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Peshawar-kai (PMS) has commenced a “Post Nakamura Era”

picture:Dr. Tetsu Nakamura (photo on the right) ©Peshawar-kai, Peace Japan Medical Services (PMS)


『International Development Journal』 2020 March edition

A farewell reception for Dr. Tetsu Nakamura, a leader of the NGO Peshawar-kai, Peace Japan Medical Services, who was shot dead in Afghanistan last December, was held on January 25 in Fukuoka City. NGO members pledged to continue the projects in medical support and irrigation canal construction in response to his wishes.

Farewell for Dr.Nakamura and five Afghans

On the stage of the Seinan Gakuin University’s Chapel, where the farewell reception was held, the portraits of five Afghan drivers and security guards were adorned around a large photo of Dr. Nakamura. They were all shot and killed together at the same time.
Afghan Ambassador to Japan, Mr. Bashir Mohabbat, who had a friendship with Dr. Nakamura, made the memorial speech in fluent Japanese. “Dr. Nakamura called for construction of an irrigation canal even more seriously than 100 clinics and devoted his life to changing the lives of Afghan people suffering from water shortages, malnutrition and infectious diseases due to the drought. He was called ‘Kakamurad (Uncle Mura)’ and I feel very sorry that I couldn’t save him. I am full of regrets and sadness,” he said, wiping away his tears.
The next speaker was Shinichi Kitaoka, President of the Japan International Cooperation Agency (JICA). He said that he respected Dr. Nakamura and once invited him to give a lecture at the International University, where Kitaoka served as a president. “In Afghanistan, although it is also very difficult for the United Nations and the Red Cross to implement their projects, one medical doctor unprecedentedly realized green land planning. He garnered the strong trust of citizens and the poor farmers because he built canals making use mostly of local materials and people. He was really a modern hero. We are very proud to have lived with him in the same era.”
At the venue, films of the PMS activities were played. Dr. Nakamura was shown on a steep mountain road with a donkey visiting villages for medical treatment, and a view of the fields where water spread throughout the irrigation canal. Irrigation canal construction has reached a total length of 27 km, and the number of inhabitants who benefit from cultivation of rice, olives, sugarcane, oranges and other products reaches a population of 650,000. Tree planting such as willows and dates has reached one million last year. There are more than 1,600 wells dug.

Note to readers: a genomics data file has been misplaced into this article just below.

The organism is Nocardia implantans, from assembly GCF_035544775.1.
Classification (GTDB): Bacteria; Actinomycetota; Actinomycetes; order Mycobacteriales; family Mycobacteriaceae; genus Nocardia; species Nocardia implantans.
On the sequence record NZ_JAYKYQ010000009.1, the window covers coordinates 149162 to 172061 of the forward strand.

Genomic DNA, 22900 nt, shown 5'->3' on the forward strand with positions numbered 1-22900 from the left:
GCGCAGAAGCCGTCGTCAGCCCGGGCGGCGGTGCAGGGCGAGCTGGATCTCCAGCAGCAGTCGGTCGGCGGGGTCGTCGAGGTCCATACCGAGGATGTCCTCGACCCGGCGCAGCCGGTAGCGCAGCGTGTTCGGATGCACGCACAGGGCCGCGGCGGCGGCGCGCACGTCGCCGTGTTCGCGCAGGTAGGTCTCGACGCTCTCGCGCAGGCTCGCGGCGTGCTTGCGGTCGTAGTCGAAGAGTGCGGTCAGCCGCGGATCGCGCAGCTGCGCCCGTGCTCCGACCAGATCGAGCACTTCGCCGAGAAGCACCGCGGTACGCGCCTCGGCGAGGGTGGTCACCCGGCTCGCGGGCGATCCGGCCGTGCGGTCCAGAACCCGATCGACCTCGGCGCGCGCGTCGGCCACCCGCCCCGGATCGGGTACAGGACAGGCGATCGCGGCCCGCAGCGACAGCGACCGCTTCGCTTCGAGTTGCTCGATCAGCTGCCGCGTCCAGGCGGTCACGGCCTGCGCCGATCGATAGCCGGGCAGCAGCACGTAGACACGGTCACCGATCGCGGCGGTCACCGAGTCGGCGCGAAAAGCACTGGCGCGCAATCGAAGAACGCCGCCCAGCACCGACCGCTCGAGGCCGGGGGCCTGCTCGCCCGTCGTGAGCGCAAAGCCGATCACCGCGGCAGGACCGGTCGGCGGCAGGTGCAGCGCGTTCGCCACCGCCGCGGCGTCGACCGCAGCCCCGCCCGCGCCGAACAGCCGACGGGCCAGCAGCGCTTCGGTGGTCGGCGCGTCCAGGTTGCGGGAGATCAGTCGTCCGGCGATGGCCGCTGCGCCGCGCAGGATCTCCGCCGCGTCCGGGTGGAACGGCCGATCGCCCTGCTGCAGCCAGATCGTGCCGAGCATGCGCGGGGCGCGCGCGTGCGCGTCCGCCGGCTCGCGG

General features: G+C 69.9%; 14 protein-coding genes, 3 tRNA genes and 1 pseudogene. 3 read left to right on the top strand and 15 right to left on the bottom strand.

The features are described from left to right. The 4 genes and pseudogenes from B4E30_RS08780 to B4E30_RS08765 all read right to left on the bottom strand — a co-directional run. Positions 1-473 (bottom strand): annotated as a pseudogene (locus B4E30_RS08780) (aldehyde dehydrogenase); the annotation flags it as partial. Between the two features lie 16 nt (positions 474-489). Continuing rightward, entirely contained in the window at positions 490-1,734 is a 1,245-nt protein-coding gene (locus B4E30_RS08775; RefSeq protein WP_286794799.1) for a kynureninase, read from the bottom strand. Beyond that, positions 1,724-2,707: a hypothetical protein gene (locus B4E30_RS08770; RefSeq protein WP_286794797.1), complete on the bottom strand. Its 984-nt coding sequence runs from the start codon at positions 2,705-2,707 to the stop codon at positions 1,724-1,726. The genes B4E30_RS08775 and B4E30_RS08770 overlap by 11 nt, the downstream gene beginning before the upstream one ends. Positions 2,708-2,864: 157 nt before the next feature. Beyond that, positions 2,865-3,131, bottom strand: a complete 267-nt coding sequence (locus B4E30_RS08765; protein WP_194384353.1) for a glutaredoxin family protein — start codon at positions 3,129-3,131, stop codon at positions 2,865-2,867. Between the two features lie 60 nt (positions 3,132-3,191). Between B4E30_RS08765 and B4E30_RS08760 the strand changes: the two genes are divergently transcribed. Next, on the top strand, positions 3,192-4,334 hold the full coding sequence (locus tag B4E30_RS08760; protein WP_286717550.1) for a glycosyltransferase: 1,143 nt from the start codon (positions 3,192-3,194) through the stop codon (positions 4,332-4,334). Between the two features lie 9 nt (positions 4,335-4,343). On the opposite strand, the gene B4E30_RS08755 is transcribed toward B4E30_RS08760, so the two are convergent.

The tribute to this amazing man was followed by a long, long line of more than 5,000 people. A pastor of a church where Dr. Nakamura attended, a medical doctor on a remote island in Tokunoshima, Kagoshima Prefecture who was inspired by Dr. Nakamura when he was a medical student, an American diplomat who came to know and respect Dr. Nakamura during his work in Afghanistan, and women volunteers who have supported the association … Many people bade their final farewell.

10,000 members exceeded after 9/11

PMS currently has approximately 12,000 members and was formed in 1983. Due to the former Soviet military invasion of Afghanistan, more than 3 million Afghan refugees were evacuated in northern Pakistan. PMS has been providing medical assistance. From there, the activities evolved into irrigation and agricultural support in Afghanistan.
The PMS’s name suddenly became known after the September 11 terrorist attacks in the United States. The U.S. military launched an airstrike sweep against the Afghan Taliban administration. Under such circumstances, Dr. Nakamura set up the Afghan Life Fund to provide food assistance to those facing food shortages. Severe drought continued, with the effects of climate change. His campaign to oppose the airstrikes and to protect Afghan vulnerables attracted much sympathy. The membership network centered on Kyushu expanded to all over Japan, surpassing 10,000 in 2002.